Bell v. Eastman Kodak Co., 214 F.3d 798 (7th Cir.
2000). Bell did not categorically hold that Rule
60(b) may not be used to restore appeal rights in non
lack-of-notice cases. It simply decided that the basis for
the Rule 60(b) motion in that case-one that should have been
argued on direct appeal because it challenged the trial
judge's interpretation of evidence-did not warrant Rule
60(b) relief, and that an appeal from the denial of such a
motion is functionally an appeal from the underlying judgment
itself. See id. at 800.
dissent also relies on the Third Circuit's decision in
West v. Keve, 721 F.2d 91 (3d Cir. 1983). But
West does not stand for the broad proposition that
using Rule 60(b) to restore appeal rights is inconsistent
with § 2107. Indeed, when the Third Circuit later
"reaffirm[ed] West, " it acknowledged
"exceptional circumstances that justify relief under
Rule 60(b) outside the time constraints of Rule 4(a)(5)"
for the purpose of preserving appeal rights. Burkett v.
Cunningham, 826 F.2d 1208, 1217 (3d Cir. 1987),
abrogated on other grounds by Betterman v. Montana,
136 S.Ct. 1609 (2016). By pointing to factually
distinguishable cases from other circuits, the dissent misses
the broader point that there is a solid line of case law
recognizing that district courts have the ability to restore
appeal rights, in limited circumstances, by vacating and
only circuits we are aware of to suggest such relief is never
available are the Fifth and Eleventh Circuits. See Perez
v. Stephens, 745 F.3d 174, 176 (5th Cir. 2014);
Jackson v. Crosby, 437 F.3d 1290, 1296 (11th Cir.
2006). Perez is nothing like Washington's case
because it addressed a situation in which counsel
affirmatively decided not to file an appeal, rather
than a situation in which external circumstances prevented an
appeal from being filed. 745 F.3d at 176. And in
Jackson, the Eleventh Circuit had previously
dismissed an appeal as untimely and viewed a later-filed Rule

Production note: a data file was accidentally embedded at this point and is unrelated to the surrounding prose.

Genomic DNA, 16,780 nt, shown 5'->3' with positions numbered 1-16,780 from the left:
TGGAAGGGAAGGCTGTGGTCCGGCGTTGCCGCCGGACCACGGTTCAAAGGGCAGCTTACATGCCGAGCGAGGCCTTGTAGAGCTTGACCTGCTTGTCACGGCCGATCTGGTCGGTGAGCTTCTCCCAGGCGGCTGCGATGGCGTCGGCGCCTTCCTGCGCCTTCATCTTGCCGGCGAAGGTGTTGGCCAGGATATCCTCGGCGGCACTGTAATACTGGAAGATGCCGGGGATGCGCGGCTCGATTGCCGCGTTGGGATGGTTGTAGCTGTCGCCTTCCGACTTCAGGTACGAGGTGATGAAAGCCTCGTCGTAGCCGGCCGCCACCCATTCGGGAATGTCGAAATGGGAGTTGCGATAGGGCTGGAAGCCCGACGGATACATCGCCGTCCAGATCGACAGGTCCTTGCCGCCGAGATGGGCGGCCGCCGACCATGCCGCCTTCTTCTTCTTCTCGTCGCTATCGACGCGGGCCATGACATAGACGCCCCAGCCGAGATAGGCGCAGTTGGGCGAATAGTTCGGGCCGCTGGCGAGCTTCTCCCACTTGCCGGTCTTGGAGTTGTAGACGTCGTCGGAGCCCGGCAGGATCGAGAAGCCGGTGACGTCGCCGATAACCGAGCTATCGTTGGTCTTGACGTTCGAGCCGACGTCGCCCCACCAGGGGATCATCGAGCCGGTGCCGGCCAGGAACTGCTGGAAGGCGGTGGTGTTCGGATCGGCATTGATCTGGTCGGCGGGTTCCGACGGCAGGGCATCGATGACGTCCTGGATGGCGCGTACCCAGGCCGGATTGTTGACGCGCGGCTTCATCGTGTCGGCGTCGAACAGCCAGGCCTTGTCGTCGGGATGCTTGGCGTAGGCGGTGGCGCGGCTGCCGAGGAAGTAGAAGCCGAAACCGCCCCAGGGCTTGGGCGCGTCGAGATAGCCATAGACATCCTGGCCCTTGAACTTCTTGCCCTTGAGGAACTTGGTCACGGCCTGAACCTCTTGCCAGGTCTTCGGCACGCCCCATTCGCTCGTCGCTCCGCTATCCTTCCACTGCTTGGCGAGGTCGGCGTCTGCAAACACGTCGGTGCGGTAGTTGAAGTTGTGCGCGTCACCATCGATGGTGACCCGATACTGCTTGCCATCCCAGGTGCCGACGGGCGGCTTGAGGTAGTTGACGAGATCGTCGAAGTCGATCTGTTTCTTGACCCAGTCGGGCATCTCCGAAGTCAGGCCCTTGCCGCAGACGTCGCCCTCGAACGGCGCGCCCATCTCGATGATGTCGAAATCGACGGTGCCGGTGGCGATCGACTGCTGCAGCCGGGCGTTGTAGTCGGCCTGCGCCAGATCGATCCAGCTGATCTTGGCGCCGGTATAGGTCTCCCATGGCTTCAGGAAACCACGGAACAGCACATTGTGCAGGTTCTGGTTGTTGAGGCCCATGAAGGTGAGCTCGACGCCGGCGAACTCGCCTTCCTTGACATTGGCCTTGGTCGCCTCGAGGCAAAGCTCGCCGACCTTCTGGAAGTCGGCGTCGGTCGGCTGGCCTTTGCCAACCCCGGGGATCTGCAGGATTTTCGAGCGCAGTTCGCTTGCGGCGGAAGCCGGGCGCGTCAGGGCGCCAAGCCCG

60(b) motion as a request that the district court circumvent
its earlier decision. 437 F.3d at 1296. The result we reach
today is consistent with our own case law and case law from
the Sixth and Seventh Circuits-decisions recognizing that
this use of Rule 60(b) is not new, that it has been rarely
but consistently used for decades, and that Congress did not
eliminate it when it imposed other limitations in the years
since the Supreme Court's decision in Hill.
State argues that Rule 60(b) is unavailable to assist
Washington because its plain language authorizes relief from
"judgment, " there is no infirmity in the judgment
entered against Washington, and the problems in this case
arose only after the judgment was entered. But Rule 60(b)
does not require that the asserted grounds for relief exist
before judgment is entered, and Rule 60(b)'s history and
use make clear that it is not so limited. See, e.g.,
Fed.R.Civ.P. 60 advisory committee's note to 1946
amendment (noting Rule 60(b) encompasses grounds for relief
that existed before the rule's adoption); see also
Tanner, 776 F.3d at 444 (recognizing Rule 60(b) relief
may be appropriate for grounds arising after judgment was
entered); Mackey, 682 F.3d at 1254 (same);
Burkett, 826 F.2d at 1217 (same); Wilson,
725 F.2d at 258 (same); Rodgers, 722 F.2d at 460
(same); Hensley, 651 F.2d at 227 (same);
Mizell, 586 F.2d at 944 n.2 (same).
State also argues that we lack jurisdiction to hear
Washington's appeal because, in 28 U.S.C. § 2107(c),
Congress specifically limited the amount of time by which